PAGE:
Pre-visit BPH decision aid provides valuable insights and optimizes care

Urology Times JournalVol 49 No 09
Volume 49
Issue 09

The research also showed that the decision aid was well-received by patients as both satisfaction of men who used the tool and their willingness to recommend their physician were very high.

A study investigating the impact of an online patient decision aid on management decisions for benign prostatic hyperplasia (BPH) among men scheduled for a urology consultation at the University of California, Los Angeles Medical Center, demonstrated feasibility of the pre-visit “virtual care” approach as a method for providing patient education, assessing patient goals, and preparing men for a shared decision-making visit with their physician.

The research also showed that the decision aid was well-received by patients as both satisfaction of men who used the tool and their willingness to recommend their physician were very high. In addition, the decision aid was found to reliably identify patients who had been referred to a urologist by their primary care provider without ever having tried medical therapy for BPH. Through responses to items designed to characterize patients’ values and goals for clinical risks and benefits, the decision aid also identified men for whom medication therapy would be an optimal next step, said Christopher S. Saigal, MD, MPH.

The project and its findings were reported in a recently published article.1 Saigal is Professor and Vice Chair of Urology, David Geffen School of Medicine at UCLA, and senior author of the paper. He told Urology Times®, “We found in our study that approximately one-third of men were being avoidably referred by their primary care provider to a urologist for BPH management because the men had never tried alpha-blocker therapy. In communities with limited urologist access and given the projected urology work force shortage, the decision aid could offer an important benefit by identifying patients who could be seen by a practice’s nurse practitioner or physician assistant. This could free up time for the urologist to see more complex patients or those who might need surgery.”

He continued, “The larger message from this study is that I think the future of urology practice will involve leveraging software-based approaches, including decision aids, to improve our ability to manage our large practices in a variety of ways. Done well, such workflows can enhance patient-centered, guideline-concordant care while freeing the clinic encounter to be a place where the high touch ‘art of medicine’ can be practiced.”

English-speaking men ages 18 to 85 years who were scheduled for a new patient visit with a urologist because of BPH were invited to complete the decision aid prior to their appointment. A total of 155 patients with a mean age of approximately 66 years participated in the project.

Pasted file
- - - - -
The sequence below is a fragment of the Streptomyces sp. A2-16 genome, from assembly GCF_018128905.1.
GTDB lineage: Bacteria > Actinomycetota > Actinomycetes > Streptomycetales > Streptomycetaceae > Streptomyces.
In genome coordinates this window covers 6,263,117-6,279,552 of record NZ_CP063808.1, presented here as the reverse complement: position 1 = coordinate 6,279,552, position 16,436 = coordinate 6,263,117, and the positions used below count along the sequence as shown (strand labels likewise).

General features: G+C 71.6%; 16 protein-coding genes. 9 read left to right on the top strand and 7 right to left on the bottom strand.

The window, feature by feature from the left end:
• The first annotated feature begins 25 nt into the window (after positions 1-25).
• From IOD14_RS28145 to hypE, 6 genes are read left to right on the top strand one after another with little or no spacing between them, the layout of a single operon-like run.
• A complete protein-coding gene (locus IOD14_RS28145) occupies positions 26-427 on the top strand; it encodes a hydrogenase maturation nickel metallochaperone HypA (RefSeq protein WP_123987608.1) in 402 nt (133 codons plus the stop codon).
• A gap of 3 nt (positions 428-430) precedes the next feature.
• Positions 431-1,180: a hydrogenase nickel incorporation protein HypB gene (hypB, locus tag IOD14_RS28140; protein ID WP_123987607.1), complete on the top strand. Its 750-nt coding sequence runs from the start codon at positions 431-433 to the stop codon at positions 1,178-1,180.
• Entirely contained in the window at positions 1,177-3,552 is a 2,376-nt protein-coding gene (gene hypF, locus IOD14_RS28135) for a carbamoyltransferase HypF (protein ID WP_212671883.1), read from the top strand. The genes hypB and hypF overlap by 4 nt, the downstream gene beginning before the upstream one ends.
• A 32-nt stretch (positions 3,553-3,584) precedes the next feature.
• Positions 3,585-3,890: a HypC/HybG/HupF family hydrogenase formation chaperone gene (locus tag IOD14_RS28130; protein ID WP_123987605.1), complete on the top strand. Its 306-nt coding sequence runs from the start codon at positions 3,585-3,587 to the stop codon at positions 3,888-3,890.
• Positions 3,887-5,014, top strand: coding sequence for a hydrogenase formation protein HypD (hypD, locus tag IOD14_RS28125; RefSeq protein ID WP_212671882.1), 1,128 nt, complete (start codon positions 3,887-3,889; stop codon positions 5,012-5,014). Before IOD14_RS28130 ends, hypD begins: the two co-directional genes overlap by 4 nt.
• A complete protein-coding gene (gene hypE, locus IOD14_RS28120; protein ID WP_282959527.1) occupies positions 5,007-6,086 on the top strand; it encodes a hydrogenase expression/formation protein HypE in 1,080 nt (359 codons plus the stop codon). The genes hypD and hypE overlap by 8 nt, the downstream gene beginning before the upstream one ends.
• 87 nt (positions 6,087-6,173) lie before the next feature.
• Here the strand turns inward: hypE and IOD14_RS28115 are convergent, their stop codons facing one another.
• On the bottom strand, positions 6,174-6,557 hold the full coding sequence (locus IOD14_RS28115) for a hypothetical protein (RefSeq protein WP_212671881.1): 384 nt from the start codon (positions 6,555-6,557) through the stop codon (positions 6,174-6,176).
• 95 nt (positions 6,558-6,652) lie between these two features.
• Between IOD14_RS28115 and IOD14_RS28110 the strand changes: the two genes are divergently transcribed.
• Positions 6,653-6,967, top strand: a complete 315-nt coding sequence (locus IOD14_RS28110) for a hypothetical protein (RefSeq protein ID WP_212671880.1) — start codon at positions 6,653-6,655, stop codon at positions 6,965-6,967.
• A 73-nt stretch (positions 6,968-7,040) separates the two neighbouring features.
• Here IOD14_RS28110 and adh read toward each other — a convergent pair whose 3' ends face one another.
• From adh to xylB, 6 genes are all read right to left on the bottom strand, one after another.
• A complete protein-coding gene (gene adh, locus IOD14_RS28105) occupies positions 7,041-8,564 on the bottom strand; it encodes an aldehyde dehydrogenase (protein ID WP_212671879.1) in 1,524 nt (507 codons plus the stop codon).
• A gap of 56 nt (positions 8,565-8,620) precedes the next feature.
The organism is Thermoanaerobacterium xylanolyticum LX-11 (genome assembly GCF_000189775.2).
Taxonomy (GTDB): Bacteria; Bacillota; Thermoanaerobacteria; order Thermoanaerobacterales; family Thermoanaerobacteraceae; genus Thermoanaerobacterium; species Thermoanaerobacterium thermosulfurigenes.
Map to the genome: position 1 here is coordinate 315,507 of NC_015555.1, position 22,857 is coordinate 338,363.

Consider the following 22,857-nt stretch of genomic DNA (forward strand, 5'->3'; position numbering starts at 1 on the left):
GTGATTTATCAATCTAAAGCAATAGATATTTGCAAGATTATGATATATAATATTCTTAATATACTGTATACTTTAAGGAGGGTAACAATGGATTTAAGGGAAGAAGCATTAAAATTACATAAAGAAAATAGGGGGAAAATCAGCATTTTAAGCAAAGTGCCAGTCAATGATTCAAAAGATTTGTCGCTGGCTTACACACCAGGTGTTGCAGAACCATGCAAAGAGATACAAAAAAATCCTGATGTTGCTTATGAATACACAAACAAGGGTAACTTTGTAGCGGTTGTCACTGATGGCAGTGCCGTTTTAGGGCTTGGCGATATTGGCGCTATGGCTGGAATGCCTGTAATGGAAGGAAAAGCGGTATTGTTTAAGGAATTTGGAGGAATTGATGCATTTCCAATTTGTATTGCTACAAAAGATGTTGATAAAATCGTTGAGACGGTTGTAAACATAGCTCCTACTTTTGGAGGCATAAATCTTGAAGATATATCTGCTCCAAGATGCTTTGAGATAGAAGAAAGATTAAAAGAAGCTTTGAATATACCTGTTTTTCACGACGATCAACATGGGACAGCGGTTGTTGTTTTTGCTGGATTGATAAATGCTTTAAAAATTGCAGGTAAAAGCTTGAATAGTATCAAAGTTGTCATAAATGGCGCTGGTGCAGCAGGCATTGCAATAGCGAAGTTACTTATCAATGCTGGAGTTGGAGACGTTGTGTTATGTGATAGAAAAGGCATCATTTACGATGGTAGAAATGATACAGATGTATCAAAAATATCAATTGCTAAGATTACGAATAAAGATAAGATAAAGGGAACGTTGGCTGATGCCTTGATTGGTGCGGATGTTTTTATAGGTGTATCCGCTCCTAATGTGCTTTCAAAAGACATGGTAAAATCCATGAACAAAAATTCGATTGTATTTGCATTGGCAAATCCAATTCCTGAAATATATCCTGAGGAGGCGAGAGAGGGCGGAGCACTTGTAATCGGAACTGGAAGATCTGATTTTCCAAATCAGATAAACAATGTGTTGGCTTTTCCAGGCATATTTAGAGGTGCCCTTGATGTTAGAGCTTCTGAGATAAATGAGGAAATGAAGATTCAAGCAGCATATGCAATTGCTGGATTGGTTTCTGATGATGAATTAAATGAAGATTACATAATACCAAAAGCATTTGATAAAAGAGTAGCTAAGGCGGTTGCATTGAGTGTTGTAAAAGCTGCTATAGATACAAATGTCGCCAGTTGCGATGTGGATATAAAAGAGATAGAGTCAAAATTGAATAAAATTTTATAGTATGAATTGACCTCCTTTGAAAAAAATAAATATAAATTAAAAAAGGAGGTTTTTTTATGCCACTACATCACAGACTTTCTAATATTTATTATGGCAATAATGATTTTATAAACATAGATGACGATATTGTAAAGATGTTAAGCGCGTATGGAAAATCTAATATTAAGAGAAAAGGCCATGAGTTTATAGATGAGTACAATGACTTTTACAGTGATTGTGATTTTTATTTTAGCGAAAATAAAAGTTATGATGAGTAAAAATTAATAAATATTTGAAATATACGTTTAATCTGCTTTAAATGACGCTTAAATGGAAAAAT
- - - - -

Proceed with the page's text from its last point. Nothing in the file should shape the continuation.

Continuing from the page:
After their clinic visit, men were asked via telephone survey whether their preferred treatment was with pills/oral medication, procedures (including anesthesia- and office-based), other, or if they were unsure. Only 10 men (6%) self-reported a preference for a BPH procedure, and that rate was significantly lower than in a “usual care” comparator group who did not complete the decision aid.

Analysis of the responses on the completed decision aids also identified 2 distinct groups of men based on their preferences for clinical outcomes such as “importance of symptom improvement” and “importance of avoiding retrograde ejaculation.” Relative to 1 group, the other group of men placed greater emphasis on avoiding sexual dysfunction, dizziness/weakness, and retrograde ejaculation and more importance on BPH symptom improvement.

“Most urologists realize that the constellation of BPH outcomes represent a series of ‘trade-offs’ for patients. We were able to cluster the trade-offs and identify a group that would seem more likely to have a ‘preference match’ for surgery ahead of time,” Saigal said.

“This latter group was small, including only 5 men, but 4 of the 5 men with this preference profile had identified a procedure as their preferred treatment whereas all men who chose medication fell into the other preference profile group. Thus, our study shows that segmentation of patients by preference profile is possible and represents a possible avenue to establish treatment appropriateness.”

Saigal and colleagues have done similar work investigating the impact of a decision aid in men with prostate cancer and are presenting the findings at the American Urological Association annual meeting in September.


1. Sadik JE, Lambrechts S, Kwan L, et al. Management patterns for benign prostatic hyperplasia: impact of a patient decision aid. Urology Practice. 2021;8:523-528.

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